While I am not a woodworker I can find my way around a pair of scissors, glue gun and craft knife fairly successfully!!! 

Leaning towards vintage and farmhouse designs I looked through old seed catalogs, vintage cookbooks, old calendars and began cutting and glueing designs to wood backings and little canvases. 

Many of the life size rooms I loved looking at in magazines or on Pinterest often had pictures, old windows, little word signs and more in their rooms. I wanted to replicate this look but found that it was expensive to purchase all these signs for one room. 

In my business I often design little tables filled with bakery items, kitchen prep boards, bedding for many different bedroom looks, holiday tables and hutches and so much more. I needed so many little pictures and signs it was overwhelming. I knew I needed to learn how to make signs.

I needed to EXPAND AND IMPROVE my personal skills when it came to sign making! And I needed to do it with a budget in mind. 

To make miniature signs was actually easier than I thought! But it was a process and I want to share all of it with you so that maybe it will help you in making signs for your rooms. And for even more detail you can purchase my little Ebook that takes this even further into detail when it comes to decorating little rooms with a budget friendly game plan! Found here @ 100 Decorating Ideas Decorative Miniature Dollhouse Scale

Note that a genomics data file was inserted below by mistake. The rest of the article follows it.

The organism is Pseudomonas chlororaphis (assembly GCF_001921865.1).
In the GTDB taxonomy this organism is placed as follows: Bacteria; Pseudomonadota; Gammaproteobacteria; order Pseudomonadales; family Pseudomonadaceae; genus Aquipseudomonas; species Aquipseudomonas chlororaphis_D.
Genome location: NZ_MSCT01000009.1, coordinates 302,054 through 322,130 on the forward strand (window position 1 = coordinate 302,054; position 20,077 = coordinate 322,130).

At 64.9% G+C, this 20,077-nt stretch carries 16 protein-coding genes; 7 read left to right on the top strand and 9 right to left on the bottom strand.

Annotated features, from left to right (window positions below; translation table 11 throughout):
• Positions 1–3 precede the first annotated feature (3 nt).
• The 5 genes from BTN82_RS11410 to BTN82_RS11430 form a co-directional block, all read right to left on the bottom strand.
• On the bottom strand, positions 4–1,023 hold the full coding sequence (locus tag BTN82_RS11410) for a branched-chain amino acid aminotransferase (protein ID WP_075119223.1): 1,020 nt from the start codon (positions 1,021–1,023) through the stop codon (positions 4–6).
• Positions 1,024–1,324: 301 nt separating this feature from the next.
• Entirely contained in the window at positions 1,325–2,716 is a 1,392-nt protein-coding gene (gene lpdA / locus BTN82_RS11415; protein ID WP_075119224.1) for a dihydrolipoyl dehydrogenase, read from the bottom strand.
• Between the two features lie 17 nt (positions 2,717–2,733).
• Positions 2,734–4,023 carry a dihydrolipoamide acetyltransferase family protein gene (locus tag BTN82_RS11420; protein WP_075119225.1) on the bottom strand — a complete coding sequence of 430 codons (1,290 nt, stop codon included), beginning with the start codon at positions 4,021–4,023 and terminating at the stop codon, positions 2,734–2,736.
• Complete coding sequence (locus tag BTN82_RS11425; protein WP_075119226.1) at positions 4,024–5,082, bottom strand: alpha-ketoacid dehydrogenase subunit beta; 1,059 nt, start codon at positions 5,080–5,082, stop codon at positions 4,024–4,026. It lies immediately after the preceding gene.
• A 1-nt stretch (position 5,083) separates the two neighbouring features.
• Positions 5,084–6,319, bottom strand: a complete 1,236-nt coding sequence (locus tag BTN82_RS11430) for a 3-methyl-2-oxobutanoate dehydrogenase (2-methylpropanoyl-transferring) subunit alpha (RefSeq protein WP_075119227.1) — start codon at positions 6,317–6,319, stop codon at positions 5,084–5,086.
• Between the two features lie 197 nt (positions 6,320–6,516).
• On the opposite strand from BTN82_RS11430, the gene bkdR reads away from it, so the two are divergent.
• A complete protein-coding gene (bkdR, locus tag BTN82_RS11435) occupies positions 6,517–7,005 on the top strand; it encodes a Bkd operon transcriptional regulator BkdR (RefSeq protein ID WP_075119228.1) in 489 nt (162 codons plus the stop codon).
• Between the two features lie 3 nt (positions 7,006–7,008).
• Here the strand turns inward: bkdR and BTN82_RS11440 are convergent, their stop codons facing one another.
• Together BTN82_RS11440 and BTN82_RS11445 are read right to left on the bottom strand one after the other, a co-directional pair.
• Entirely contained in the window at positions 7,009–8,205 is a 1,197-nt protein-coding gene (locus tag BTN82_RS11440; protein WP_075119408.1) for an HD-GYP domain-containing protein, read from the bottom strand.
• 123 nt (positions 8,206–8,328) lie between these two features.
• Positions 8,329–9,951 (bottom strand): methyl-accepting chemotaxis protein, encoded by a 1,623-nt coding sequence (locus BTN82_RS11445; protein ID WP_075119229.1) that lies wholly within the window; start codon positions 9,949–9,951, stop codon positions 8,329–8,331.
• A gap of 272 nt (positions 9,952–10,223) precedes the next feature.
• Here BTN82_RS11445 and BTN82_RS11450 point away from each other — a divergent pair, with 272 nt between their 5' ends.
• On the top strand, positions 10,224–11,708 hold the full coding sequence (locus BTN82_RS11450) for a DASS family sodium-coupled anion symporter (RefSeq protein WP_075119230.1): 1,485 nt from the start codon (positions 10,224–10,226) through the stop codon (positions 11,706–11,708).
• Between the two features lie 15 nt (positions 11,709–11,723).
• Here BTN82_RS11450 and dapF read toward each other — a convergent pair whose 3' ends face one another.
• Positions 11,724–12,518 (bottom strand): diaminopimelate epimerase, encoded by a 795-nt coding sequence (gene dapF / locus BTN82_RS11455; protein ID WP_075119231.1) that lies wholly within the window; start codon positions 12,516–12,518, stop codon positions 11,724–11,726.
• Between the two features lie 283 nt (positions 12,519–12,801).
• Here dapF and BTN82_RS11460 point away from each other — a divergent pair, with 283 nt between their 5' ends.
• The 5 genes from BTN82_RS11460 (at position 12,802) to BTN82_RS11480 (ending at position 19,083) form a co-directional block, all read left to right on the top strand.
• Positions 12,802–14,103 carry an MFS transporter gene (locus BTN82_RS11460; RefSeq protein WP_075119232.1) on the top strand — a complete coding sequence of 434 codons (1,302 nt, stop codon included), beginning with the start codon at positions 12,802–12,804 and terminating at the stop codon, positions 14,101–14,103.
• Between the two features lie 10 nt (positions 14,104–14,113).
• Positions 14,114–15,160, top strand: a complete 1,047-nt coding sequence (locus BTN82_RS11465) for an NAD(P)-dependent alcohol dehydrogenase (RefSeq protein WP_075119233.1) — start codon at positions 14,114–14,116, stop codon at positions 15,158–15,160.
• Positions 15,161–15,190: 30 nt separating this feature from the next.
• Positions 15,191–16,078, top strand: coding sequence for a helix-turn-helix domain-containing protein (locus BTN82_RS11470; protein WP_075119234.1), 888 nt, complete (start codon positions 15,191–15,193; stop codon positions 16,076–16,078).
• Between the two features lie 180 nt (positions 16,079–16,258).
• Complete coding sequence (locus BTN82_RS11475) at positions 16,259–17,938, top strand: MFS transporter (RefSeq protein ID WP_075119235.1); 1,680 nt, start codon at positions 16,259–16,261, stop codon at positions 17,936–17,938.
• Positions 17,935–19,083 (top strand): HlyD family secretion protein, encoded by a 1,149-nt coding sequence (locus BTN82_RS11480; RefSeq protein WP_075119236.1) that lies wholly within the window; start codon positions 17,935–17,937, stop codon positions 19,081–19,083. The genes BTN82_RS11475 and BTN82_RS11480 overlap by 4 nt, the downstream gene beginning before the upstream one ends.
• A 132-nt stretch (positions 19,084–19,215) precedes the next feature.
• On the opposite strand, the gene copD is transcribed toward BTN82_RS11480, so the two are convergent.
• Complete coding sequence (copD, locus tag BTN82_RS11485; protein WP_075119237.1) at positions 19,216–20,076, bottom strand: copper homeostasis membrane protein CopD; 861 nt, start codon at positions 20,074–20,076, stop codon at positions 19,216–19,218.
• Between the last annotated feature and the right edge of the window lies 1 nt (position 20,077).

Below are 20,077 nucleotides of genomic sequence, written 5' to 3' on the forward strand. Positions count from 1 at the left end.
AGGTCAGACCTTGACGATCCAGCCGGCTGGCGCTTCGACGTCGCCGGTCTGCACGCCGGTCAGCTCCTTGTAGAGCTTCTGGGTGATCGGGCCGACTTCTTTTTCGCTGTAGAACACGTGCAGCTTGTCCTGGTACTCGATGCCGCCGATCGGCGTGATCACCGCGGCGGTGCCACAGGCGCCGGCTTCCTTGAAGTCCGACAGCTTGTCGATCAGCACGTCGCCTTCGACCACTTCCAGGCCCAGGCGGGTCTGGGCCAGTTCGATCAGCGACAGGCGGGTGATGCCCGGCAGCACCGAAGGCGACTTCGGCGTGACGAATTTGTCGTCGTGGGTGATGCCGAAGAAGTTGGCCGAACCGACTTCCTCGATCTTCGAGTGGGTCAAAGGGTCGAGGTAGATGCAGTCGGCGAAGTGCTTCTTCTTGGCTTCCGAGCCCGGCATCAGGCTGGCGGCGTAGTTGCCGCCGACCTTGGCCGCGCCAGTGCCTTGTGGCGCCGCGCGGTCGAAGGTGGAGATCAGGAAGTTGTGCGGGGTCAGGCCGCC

Here are some free little graphics to get you started.

Save to your computer by clicking on the image, right click and save to your computer. Then print out onto white card stock if available. I've also printed on regular copier paper too. If you feel the design is too big for what you want, you can reduce the percentage amount when printing to a smaller percentage like 80% or 75% instead of the large percentage amount your printer automatically chooses for you. 

To begin - take your graphic, scissors, decoupage glue and wood or canvas backing.

Brush the wood backing with decoupage glue

The graphics below are about 1 1/2" wide. They are too small to fit to a small 2" x 2" canvas, so I attach them to the wood backing instead.

Place the paper graphic over the glue and straighten and align edges with wood backing.

This graphic wasn't quite tall enough but was wide enough. I attached it and straightened the edges. 

Using a pair of craft scissors i simply cut the excess wood away from the graphic.

I found the larger graphic below and I used a larger piece of wood. Brushing glue onto the wood, I then attached the graphic to the wet  glued side of the wood.                                                       

This wood was thicker so I had to use a craft knife to cut the wood away from the graphic.